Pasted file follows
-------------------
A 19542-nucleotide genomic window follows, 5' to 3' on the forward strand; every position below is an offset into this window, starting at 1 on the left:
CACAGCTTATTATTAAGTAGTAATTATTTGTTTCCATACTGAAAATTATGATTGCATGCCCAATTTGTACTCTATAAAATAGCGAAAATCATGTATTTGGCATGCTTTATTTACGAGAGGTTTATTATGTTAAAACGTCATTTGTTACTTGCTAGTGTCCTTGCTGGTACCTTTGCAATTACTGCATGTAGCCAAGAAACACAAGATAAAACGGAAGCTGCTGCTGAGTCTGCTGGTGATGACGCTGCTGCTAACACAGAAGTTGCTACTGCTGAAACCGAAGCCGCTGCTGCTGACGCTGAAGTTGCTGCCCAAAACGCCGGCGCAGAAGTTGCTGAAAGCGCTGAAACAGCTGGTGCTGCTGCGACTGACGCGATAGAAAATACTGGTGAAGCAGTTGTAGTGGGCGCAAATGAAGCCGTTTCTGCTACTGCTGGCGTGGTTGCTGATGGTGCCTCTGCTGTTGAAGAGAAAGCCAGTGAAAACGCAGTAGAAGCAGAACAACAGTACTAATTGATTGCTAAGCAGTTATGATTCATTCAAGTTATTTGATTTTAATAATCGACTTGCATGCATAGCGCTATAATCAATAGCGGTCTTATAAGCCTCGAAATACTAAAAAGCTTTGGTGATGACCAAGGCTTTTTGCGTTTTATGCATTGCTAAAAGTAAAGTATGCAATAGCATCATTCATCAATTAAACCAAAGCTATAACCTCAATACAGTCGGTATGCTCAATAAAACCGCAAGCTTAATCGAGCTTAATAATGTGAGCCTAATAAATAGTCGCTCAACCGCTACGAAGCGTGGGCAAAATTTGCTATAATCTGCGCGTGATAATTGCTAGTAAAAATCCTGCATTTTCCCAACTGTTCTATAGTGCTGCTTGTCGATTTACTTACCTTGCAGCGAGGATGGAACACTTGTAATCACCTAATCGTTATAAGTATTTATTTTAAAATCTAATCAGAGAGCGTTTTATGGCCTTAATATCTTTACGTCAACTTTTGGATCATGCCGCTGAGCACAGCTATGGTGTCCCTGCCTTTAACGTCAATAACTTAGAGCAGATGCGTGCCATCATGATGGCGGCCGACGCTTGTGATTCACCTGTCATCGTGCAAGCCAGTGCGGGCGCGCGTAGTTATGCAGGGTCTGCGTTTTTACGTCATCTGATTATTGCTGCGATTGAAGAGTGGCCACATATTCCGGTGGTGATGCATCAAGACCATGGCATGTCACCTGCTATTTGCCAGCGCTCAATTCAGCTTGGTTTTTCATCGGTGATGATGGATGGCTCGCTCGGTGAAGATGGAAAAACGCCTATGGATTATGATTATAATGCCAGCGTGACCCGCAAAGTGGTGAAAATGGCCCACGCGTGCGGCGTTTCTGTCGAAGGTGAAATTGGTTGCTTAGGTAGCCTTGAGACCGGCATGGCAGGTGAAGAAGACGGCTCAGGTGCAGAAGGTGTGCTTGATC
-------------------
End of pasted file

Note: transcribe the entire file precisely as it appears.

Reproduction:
A 19542-nucleotide genomic window follows, 5' to 3' on the forward strand; every position below is an offset into this window, starting at 1 on the left:
CACAGCTTATTATTAAGTAGTAATTATTTGTTTCCATACTGAAAATTATGATTGCATGCCCAATTTGTACTCTATAAAATAGCGAAAATCATGTATTTGGCATGCTTTATTTACGAGAGGTTTATTATGTTAAAACGTCATTTGTTACTTGCTAGTGTCCTTGCTGGTACCTTTGCAATTACTGCATGTAGCCAAGAAACACAAGATAAAACGGAAGCTGCTGCTGAGTCTGCTGGTGATGACGCTGCTGCTAACACAGAAGTTGCTACTGCTGAAACCGAAGCCGCTGCTGCTGACGCTGAAGTTGCTGCCCAAAACGCCGGCGCAGAAGTTGCTGAAAGCGCTGAAACAGCTGGTGCTGCTGCGACTGACGCGATAGAAAATACTGGTGAAGCAGTTGTAGTGGGCGCAAATGAAGCCGTTTCTGCTACTGCTGGCGTGGTTGCTGATGGTGCCTCTGCTGTTGAAGAGAAAGCCAGTGAAAACGCAGTAGAAGCAGAACAACAGTACTAATTGATTGCTAAGCAGTTATGATTCATTCAAGTTATTTGATTTTAATAATCGACTTGCATGCATAGCGCTATAATCAATAGCGGTCTTATAAGCCTCGAAATACTAAAAAGCTTTGGTGATGACCAAGGCTTTTTGCGTTTTATGCATTGCTAAAAGTAAAGTATGCAATAGCATCATTCATCAATTAAACCAAAGCTATAACCTCAATACAGTCGGTATGCTCAATAAAACCGCAAGCTTAATCGAGCTTAATAATGTGAGCCTAATAAATAGTCGCTCAACCGCTACGAAGCGTGGGCAAAATTTGCTATAATCTGCGCGTGATAATTGCTAGTAAAAATCCTGCATTTTCCCAACTGTTCTATAGTGCTGCTTGTCGATTTACTTACCTTGCAGCGAGGATGGAACACTTGTAATCACCTAATCGTTATAAGTATTTATTTTAAAATCTAATCAGAGAGCGTTTTATGGCCTTAATATCTTTACGTCAACTTTTGGATCATGCCGCTGAGCACAGCTATGGTGTCCCTGCCTTTAACGTCAATAACTTAGAGCAGATGCGTGCCATCATGATGGCGGCCGACGCTTGTGATTCACCTGTCATCGTGCAAGCCAGTGCGGGCGCGCGTAGTTATGCAGGGTCTGCGTTTTTACGTCATCTGATTATTGCTGCGATTGAAGAGTGGCCACATATTCCGGTGGTGATGCATCAAGACCATGGCATGTCACCTGCTATTTGCCAGCGCTCAATTCAGCTTGGTTTTTCATCGGTGATGATGGATGGCTCGCTCGGTGAAGATGGAAAAACGCCTATGGATTATGATTATAATGCCAGCGTGACCCGCAAAGTGGTGAAAATGGCCCACGCGTGCGGCGTTTCTGTCGAAGGTGAAATTGGTTGCTTAGGTAGCCTTGAGACCGGCATGGCAGGTGAAGAAGACGGCTCAGGTGCAGAAGGTGTGCTTGATC